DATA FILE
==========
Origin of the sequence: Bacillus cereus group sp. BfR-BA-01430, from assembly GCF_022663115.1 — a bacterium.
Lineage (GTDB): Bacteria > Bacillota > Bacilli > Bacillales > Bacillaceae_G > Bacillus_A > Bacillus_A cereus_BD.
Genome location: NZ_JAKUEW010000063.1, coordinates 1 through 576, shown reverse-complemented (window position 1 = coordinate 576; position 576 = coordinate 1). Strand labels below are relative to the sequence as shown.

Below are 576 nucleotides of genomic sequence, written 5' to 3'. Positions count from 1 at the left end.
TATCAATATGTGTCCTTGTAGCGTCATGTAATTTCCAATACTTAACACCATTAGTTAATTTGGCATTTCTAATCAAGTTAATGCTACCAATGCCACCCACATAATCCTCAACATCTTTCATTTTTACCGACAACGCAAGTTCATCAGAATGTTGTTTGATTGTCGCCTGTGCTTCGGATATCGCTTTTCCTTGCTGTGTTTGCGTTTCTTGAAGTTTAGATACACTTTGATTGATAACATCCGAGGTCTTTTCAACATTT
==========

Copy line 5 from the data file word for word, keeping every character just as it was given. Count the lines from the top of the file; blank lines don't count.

TATCAATATGTGTCCTTGTAGCGTCATGTAATTTCCAATACTTAACACCATTAGTTAATTTGGCATTTCTAATCAAGTTAATGCTACCAATGCCACCCACATAATCCTCAACATCTTTCATTTTTACCGACAACGCAAGTTCATCAGAATGTTGTTTGATTGTCGCCTGTGCTTCGGATATCGCTTTTCCTTGCTGTGTTTGCGTTTCTTGAAGTTTAGATACACTTTGATTGATAACATCCGAGGTCTTTTCAACATTT